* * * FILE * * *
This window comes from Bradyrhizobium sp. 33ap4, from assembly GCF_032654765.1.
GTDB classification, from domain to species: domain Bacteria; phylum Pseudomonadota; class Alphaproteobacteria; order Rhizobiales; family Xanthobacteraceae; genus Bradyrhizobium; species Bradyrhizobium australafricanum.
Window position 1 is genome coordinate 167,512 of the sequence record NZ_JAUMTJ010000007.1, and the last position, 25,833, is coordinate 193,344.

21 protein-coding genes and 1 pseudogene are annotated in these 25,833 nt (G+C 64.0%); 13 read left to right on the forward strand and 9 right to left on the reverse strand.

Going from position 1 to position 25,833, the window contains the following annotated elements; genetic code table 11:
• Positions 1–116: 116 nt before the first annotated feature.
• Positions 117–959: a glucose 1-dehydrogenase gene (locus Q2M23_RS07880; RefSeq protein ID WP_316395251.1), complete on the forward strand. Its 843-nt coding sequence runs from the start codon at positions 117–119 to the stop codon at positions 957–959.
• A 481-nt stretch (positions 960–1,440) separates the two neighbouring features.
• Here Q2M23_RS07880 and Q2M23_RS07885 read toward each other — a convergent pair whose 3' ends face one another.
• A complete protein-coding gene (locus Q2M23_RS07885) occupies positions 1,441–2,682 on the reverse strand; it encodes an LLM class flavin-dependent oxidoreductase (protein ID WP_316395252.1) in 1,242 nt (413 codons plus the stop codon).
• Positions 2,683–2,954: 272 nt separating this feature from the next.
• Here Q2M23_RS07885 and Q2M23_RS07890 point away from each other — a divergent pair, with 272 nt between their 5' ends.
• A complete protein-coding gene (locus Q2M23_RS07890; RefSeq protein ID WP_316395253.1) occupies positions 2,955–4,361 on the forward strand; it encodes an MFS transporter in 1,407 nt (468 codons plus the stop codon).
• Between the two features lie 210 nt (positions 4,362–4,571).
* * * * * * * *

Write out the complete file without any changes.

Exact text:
This window comes from Bradyrhizobium sp. 33ap4, from assembly GCF_032654765.1.
GTDB classification, from domain to species: domain Bacteria; phylum Pseudomonadota; class Alphaproteobacteria; order Rhizobiales; family Xanthobacteraceae; genus Bradyrhizobium; species Bradyrhizobium australafricanum.
Window position 1 is genome coordinate 167,512 of the sequence record NZ_JAUMTJ010000007.1, and the last position, 25,833, is coordinate 193,344.

21 protein-coding genes and 1 pseudogene are annotated in these 25,833 nt (G+C 64.0%); 13 read left to right on the forward strand and 9 right to left on the reverse strand.

Going from position 1 to position 25,833, the window contains the following annotated elements; genetic code table 11:
• Positions 1–116: 116 nt before the first annotated feature.
• Positions 117–959: a glucose 1-dehydrogenase gene (locus Q2M23_RS07880; RefSeq protein ID WP_316395251.1), complete on the forward strand. Its 843-nt coding sequence runs from the start codon at positions 117–119 to the stop codon at positions 957–959.
• A 481-nt stretch (positions 960–1,440) separates the two neighbouring features.
• Here Q2M23_RS07880 and Q2M23_RS07885 read toward each other — a convergent pair whose 3' ends face one another.
• A complete protein-coding gene (locus Q2M23_RS07885) occupies positions 1,441–2,682 on the reverse strand; it encodes an LLM class flavin-dependent oxidoreductase (protein ID WP_316395252.1) in 1,242 nt (413 codons plus the stop codon).
• Positions 2,683–2,954: 272 nt separating this feature from the next.
• Here Q2M23_RS07885 and Q2M23_RS07890 point away from each other — a divergent pair, with 272 nt between their 5' ends.
• A complete protein-coding gene (locus Q2M23_RS07890; RefSeq protein ID WP_316395253.1) occupies positions 2,955–4,361 on the forward strand; it encodes an MFS transporter in 1,407 nt (468 codons plus the stop codon).
• Between the two features lie 210 nt (positions 4,362–4,571).